I'd been waiting for the crunch of tires on gravel since pushing the disconnect button on Ysabeau's tiny mobile phone-and since then it hadn't been out of my sight.

A fresh pot of tea and breakfast rol s were waiting for me when I emerged from the bathroom, phone in hand. I bolted the food, flung on the first clothes that my fingers touched, and flew down the stairs with wet hair. Matthew wouldn't reach Sept-Tours for hours, but I was determined to be waiting when he pul ed up.

First I waited in the salon on a sofa by the fire, wondering what had happened in Oxford to make Matthew change his mind. Marthe brought me a towel and roughly dried my hair with it when I showed no inclination to use it myself.

As the time of his arrival grew nearer, pacing in the hal was preferable to sitting in the salon. Ysabeau appeared and stood with her hands on her hips. I continued, despite her forbidding presence, until Marthe brought a wooden chair to the front door. She convinced me to sit, though the chair's carving had clearly been designed to acquaint its occupants with the discomforts of hel , and Matthew's mother retreated to the library.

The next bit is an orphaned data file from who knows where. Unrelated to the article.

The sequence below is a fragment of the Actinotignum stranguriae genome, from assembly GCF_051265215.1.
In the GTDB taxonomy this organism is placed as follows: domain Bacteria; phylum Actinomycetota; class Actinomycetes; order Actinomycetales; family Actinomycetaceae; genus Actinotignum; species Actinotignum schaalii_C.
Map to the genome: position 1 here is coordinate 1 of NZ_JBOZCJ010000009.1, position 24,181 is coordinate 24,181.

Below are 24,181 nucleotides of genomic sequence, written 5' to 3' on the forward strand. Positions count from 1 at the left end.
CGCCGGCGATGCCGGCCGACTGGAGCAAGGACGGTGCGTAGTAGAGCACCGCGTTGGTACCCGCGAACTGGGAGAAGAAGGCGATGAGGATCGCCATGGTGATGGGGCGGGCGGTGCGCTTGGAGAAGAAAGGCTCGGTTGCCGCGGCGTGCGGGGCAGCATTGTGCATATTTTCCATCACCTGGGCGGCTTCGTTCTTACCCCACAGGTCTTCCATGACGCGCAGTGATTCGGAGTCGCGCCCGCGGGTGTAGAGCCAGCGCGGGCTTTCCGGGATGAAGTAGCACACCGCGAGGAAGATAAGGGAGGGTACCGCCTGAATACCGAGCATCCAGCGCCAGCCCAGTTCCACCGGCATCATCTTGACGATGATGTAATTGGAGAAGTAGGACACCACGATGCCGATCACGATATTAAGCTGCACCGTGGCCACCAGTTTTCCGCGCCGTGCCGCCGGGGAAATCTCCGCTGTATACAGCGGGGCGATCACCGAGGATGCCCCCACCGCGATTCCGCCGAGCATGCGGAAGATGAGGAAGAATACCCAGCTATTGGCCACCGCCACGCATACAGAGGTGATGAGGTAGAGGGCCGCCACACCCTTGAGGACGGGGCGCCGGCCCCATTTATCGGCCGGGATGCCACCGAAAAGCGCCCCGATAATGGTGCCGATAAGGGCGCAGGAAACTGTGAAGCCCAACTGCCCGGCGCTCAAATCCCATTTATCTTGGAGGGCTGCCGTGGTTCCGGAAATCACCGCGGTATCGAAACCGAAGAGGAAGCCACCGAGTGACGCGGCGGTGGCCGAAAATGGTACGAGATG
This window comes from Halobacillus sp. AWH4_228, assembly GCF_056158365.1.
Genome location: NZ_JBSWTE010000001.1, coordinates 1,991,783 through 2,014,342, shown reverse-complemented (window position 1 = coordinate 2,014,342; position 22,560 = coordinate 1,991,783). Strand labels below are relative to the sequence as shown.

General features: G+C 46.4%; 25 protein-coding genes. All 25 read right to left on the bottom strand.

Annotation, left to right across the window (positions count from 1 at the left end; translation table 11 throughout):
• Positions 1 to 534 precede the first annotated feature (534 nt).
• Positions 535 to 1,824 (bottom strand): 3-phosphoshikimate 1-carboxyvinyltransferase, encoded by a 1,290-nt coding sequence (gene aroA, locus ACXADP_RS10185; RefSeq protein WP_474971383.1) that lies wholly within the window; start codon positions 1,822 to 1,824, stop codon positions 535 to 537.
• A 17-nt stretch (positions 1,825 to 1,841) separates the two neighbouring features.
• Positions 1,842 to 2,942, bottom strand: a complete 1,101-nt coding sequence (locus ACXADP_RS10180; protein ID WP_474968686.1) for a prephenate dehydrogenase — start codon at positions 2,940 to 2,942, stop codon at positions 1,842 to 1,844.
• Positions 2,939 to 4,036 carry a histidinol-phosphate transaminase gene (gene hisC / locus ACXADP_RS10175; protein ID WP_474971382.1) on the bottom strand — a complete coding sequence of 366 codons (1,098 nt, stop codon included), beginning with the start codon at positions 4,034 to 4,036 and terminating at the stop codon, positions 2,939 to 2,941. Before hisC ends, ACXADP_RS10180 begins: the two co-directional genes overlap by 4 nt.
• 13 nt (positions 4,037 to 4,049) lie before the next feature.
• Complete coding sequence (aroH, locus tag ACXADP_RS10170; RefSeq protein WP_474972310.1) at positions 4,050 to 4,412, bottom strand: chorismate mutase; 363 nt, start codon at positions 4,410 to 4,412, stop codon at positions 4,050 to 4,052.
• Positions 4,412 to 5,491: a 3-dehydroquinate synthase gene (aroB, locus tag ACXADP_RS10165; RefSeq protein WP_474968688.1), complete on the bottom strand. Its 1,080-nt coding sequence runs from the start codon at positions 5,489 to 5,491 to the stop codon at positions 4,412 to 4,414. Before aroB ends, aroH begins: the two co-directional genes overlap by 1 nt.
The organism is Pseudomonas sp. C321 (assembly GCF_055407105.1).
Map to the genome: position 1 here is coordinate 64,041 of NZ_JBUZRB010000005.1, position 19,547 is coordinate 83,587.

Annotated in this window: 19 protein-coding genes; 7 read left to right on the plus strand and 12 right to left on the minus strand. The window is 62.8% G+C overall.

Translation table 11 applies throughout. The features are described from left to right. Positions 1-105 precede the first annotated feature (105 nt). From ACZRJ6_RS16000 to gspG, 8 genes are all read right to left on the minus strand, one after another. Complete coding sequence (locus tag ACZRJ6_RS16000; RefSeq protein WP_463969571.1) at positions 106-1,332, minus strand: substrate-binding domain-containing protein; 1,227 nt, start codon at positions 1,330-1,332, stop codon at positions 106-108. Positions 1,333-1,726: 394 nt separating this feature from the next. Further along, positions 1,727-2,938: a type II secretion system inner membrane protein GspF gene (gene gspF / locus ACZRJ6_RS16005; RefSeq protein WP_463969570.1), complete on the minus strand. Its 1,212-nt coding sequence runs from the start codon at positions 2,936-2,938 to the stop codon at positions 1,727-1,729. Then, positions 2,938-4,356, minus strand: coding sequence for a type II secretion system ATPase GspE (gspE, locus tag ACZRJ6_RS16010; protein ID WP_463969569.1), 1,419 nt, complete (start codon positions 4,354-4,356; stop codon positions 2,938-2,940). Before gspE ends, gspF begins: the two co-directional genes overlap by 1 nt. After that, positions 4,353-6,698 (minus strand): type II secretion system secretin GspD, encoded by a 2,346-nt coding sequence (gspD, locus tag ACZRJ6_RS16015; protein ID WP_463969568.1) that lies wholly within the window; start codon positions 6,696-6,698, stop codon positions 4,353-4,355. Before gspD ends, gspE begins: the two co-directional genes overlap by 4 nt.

When the Range Rover entered the courtyard, I flew outside. For the first time in our relationship, Matthew didn't beat me to the door. He was stil straightening his long legs when my arms locked around his neck, my toes barely touching the ground.

"Don't do that again," I whispered, my eyes shut against sudden tears. "Don't ever do that again."

Matthew's arms went around me, and he buried his face in my neck. We held each other without speaking. Matthew reached up and loosened my grip, gently setting me back on my feet. He cupped my face, and familiar touches of snow and frost melted on my skin. I committed new details of his features to memory, such as the tiny creases at the corners of his eyes and the precise curve of the hol ow under his ful lower lip.

"Dieu, " he whispered in wonder, "I was wrong."

"Wrong?" My voice was panicky.

"I thought I knew how much I missed you. But I had no idea."

"Tel me." I wanted to hear again the words he'd said on the phone last night.

"I love you, Diana. God help me, I tried not to."

My face softened into his hands. "I love you, too, Matthew, with al my heart."

Something in his body altered subtly at my response. It wasn't his pulse, since he didn't have much of a pulse, nor his skin, which remained deliciously cool. Instead there was a sound-a catch in his throat, a murmur of longing that sent a shock of desire through me. Matthew detected it, and his face grew fierce. He bent his head, fitting his cold lips to mine.